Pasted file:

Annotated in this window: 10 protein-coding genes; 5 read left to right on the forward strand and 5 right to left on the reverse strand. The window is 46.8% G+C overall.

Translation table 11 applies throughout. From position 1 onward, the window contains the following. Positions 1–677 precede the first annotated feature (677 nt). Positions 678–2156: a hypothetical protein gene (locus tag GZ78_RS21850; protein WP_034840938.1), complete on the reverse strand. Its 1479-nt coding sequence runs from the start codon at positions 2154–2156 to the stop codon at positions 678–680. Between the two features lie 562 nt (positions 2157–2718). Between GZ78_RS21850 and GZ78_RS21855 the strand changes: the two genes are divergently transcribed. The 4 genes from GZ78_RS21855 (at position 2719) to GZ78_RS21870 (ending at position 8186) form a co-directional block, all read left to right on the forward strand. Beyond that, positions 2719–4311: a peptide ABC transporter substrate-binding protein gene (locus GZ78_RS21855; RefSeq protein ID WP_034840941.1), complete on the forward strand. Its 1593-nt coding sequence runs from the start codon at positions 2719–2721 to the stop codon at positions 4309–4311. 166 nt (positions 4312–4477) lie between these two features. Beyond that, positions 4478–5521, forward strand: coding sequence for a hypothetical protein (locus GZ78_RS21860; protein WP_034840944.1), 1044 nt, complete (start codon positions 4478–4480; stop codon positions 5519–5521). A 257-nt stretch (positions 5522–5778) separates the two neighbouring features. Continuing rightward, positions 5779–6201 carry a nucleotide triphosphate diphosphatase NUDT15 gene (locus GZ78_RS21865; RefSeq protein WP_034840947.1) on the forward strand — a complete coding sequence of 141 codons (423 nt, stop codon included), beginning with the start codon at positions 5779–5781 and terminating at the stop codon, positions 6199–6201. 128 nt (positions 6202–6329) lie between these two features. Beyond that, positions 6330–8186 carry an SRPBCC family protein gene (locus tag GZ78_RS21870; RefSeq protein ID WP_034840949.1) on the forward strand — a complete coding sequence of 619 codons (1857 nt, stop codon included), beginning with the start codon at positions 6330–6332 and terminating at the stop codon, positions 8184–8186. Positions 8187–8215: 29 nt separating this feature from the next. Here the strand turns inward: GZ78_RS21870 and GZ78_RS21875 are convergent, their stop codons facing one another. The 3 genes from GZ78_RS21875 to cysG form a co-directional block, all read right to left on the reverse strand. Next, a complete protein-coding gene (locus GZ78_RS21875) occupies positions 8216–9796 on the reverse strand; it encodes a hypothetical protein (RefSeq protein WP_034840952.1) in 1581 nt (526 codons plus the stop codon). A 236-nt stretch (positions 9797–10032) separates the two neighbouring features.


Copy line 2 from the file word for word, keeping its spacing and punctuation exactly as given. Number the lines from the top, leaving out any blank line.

Translation table 11 applies throughout. From position 1 onward, the window contains the following. Positions 1–677 precede the first annotated feature (677 nt). Positions 678–2156: a hypothetical protein gene (locus tag GZ78_RS21850; protein WP_034840938.1), complete on the reverse strand. Its 1479-nt coding sequence runs from the start codon at positions 2154–2156 to the stop codon at positions 678–680. Between the two features lie 562 nt (positions 2157–2718). Between GZ78_RS21850 and GZ78_RS21855 the strand changes: the two genes are divergently transcribed. The 4 genes from GZ78_RS21855 (at position 2719) to GZ78_RS21870 (ending at position 8186) form a co-directional block, all read left to right on the forward strand. Beyond that, positions 2719–4311: a peptide ABC transporter substrate-binding protein gene (locus GZ78_RS21855; RefSeq protein ID WP_034840941.1), complete on the forward strand. Its 1593-nt coding sequence runs from the start codon at positions 2719–2721 to the stop codon at positions 4309–4311. 166 nt (positions 4312–4477) lie between these two features. Beyond that, positions 4478–5521, forward strand: coding sequence for a hypothetical protein (locus GZ78_RS21860; protein WP_034840944.1), 1044 nt, complete (start codon positions 4478–4480; stop codon positions 5519–5521). A 257-nt stretch (positions 5522–5778) separates the two neighbouring features. Continuing rightward, positions 5779–6201 carry a nucleotide triphosphate diphosphatase NUDT15 gene (locus GZ78_RS21865; RefSeq protein WP_034840947.1) on the forward strand — a complete coding sequence of 141 codons (423 nt, stop codon included), beginning with the start codon at positions 5779–5781 and terminating at the stop codon, positions 6199–6201. 128 nt (positions 6202–6329) lie between these two features. Beyond that, positions 6330–8186 carry an SRPBCC family protein gene (locus tag GZ78_RS21870; RefSeq protein ID WP_034840949.1) on the forward strand — a complete coding sequence of 619 codons (1857 nt, stop codon included), beginning with the start codon at positions 6330–6332 and terminating at the stop codon, positions 8184–8186. Positions 8187–8215: 29 nt separating this feature from the next. Here the strand turns inward: GZ78_RS21870 and GZ78_RS21875 are convergent, their stop codons facing one another. The 3 genes from GZ78_RS21875 to cysG form a co-directional block, all read right to left on the reverse strand. Next, a complete protein-coding gene (locus GZ78_RS21875) occupies positions 8216–9796 on the reverse strand; it encodes a hypothetical protein (RefSeq protein WP_034840952.1) in 1581 nt (526 codons plus the stop codon). A 236-nt stretch (positions 9797–10032) separates the two neighbouring features.